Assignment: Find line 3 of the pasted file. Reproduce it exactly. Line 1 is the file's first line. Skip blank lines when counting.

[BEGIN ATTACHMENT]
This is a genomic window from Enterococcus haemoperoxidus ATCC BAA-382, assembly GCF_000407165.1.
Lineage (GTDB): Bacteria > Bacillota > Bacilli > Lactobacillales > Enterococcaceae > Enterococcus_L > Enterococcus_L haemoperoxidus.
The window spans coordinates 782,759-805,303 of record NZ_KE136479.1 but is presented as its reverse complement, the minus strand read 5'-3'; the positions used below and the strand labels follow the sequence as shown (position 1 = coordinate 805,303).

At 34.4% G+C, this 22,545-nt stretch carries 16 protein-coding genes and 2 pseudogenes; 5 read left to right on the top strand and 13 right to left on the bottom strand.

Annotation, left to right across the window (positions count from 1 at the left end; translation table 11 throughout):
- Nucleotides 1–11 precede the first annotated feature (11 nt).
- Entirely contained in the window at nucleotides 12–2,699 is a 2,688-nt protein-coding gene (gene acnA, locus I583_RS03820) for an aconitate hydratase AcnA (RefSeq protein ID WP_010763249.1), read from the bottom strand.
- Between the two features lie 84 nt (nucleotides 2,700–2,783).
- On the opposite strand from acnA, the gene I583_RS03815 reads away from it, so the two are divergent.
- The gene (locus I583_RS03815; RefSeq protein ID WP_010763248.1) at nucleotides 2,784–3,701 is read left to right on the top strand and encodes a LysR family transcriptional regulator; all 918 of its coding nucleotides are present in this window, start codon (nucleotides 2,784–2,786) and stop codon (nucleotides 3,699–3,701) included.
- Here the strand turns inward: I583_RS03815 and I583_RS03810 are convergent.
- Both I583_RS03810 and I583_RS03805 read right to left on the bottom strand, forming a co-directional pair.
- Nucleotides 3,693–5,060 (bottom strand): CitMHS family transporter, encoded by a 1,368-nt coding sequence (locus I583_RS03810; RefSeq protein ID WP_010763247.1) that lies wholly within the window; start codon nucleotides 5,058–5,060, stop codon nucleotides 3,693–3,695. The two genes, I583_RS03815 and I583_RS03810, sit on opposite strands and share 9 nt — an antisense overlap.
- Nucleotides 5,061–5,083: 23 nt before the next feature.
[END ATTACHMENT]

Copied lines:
The window spans coordinates 782,759-805,303 of record NZ_KE136479.1 but is presented as its reverse complement, the minus strand read 5'-3'; the positions used below and the strand labels follow the sequence as shown (position 1 = coordinate 805,303).